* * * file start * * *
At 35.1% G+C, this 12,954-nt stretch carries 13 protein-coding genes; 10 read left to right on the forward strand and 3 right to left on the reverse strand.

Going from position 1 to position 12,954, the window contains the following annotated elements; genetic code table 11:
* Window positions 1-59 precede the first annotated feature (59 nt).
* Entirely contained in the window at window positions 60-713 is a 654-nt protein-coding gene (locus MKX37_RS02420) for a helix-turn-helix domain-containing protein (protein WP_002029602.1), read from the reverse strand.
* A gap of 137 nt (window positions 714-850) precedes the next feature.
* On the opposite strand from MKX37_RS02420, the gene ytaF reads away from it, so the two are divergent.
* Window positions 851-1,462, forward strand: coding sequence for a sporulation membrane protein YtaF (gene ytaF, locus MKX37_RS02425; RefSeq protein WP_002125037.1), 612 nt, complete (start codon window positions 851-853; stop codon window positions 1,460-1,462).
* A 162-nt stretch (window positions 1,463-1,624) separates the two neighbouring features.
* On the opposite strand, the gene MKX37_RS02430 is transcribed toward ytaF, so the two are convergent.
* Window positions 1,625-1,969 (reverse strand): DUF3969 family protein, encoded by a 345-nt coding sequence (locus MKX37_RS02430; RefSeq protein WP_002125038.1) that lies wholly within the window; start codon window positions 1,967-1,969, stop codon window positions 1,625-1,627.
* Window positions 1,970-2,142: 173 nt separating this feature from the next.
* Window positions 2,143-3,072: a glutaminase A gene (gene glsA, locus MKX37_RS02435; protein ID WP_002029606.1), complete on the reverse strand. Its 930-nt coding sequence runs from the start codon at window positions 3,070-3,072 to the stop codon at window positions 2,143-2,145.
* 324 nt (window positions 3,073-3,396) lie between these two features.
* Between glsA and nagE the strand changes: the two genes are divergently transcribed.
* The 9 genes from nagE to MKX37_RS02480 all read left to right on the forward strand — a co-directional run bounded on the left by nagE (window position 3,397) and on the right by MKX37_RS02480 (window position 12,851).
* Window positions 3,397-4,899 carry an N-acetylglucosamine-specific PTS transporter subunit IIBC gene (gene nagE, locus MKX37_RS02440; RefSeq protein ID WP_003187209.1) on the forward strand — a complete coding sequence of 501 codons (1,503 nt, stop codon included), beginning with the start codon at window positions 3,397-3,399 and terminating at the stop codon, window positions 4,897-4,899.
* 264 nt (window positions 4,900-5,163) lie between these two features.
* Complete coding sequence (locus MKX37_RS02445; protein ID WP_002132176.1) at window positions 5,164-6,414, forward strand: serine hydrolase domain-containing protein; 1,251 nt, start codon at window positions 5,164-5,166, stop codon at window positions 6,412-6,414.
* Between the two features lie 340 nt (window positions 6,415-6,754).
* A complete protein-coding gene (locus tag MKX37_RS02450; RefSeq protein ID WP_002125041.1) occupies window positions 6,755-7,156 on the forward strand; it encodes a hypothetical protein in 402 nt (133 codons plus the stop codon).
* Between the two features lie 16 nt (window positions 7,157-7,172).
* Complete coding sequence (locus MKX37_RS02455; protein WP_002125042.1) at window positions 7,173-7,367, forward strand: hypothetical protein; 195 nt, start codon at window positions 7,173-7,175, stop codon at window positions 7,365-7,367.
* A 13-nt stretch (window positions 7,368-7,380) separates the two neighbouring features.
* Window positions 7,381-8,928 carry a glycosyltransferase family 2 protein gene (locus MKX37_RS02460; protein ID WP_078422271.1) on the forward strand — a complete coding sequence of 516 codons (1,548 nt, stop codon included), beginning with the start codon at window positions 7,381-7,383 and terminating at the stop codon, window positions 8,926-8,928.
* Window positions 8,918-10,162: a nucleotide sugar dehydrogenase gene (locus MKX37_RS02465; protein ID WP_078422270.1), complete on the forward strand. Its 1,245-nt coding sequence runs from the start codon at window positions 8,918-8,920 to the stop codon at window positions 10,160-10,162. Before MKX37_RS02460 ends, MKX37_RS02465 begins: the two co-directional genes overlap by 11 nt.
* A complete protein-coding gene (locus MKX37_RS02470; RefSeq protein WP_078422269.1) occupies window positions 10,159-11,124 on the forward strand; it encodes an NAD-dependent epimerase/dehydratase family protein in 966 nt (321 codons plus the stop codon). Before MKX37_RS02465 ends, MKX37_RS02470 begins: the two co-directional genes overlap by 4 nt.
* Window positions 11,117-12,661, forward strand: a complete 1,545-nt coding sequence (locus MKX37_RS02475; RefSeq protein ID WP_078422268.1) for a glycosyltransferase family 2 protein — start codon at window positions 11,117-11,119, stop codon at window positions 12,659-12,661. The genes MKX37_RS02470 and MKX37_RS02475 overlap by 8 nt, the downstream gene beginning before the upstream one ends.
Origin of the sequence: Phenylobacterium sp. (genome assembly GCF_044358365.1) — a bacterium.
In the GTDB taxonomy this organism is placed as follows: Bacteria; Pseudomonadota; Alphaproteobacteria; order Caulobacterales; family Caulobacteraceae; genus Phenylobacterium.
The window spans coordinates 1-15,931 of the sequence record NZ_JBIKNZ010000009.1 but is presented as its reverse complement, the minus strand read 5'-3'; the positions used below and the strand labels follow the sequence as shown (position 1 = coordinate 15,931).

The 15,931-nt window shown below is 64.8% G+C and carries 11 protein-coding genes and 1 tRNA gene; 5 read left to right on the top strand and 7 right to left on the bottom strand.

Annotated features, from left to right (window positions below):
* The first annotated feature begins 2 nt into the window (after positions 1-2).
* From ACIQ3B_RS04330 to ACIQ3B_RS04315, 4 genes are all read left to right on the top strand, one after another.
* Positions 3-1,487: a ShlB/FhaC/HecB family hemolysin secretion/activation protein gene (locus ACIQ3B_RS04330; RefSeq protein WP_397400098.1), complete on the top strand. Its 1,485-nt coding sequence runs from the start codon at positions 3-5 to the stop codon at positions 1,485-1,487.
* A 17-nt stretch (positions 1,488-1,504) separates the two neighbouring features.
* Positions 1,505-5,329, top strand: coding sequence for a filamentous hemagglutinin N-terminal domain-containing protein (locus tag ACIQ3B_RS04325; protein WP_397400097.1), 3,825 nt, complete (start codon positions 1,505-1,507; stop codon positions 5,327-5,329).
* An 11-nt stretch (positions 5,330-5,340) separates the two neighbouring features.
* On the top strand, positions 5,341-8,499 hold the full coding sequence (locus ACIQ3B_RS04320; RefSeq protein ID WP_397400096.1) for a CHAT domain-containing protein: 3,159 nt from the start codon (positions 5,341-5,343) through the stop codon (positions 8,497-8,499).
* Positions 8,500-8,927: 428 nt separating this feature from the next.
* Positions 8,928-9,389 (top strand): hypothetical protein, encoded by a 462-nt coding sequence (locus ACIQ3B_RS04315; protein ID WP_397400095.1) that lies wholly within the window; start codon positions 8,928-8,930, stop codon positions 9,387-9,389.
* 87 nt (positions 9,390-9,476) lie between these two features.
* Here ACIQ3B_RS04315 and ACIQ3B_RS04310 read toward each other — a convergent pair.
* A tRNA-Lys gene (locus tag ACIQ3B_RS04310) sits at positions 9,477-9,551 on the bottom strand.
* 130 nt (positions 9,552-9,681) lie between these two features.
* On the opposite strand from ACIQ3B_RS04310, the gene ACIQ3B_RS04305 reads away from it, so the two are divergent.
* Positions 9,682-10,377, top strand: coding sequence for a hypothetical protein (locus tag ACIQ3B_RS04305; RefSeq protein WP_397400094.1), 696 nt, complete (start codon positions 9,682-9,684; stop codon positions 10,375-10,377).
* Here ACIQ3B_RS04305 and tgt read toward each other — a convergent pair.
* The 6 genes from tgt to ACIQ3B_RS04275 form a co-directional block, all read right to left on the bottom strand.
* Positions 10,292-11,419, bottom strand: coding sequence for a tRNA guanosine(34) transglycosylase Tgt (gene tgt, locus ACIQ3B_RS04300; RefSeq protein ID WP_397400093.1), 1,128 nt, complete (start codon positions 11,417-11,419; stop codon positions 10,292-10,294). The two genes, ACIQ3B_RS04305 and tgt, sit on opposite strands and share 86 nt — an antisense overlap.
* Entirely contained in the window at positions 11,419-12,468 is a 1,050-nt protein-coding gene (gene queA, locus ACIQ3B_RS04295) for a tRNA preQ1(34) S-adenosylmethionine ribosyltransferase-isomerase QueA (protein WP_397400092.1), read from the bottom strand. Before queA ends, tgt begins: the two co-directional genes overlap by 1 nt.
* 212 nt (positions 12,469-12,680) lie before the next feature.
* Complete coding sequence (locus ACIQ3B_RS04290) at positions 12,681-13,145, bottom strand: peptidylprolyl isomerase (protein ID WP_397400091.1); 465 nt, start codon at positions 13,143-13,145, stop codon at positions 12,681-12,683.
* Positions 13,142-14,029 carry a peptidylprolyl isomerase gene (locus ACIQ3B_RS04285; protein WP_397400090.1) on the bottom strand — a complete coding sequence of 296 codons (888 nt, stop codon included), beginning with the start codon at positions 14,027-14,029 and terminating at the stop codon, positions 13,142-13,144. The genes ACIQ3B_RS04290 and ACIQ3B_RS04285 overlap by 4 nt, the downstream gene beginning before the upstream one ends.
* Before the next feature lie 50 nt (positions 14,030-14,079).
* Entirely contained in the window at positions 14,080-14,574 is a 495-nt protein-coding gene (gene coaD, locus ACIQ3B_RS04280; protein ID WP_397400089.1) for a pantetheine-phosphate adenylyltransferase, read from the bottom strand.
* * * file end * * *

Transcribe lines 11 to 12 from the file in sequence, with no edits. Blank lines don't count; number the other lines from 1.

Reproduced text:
* Window positions 1,970-2,142: 173 nt separating this feature from the next.
* Window positions 2,143-3,072: a glutaminase A gene (gene glsA, locus MKX37_RS02435; protein ID WP_002029606.1), complete on the reverse strand. Its 930-nt coding sequence runs from the start codon at window positions 3,070-3,072 to the stop codon at window positions 2,143-2,145.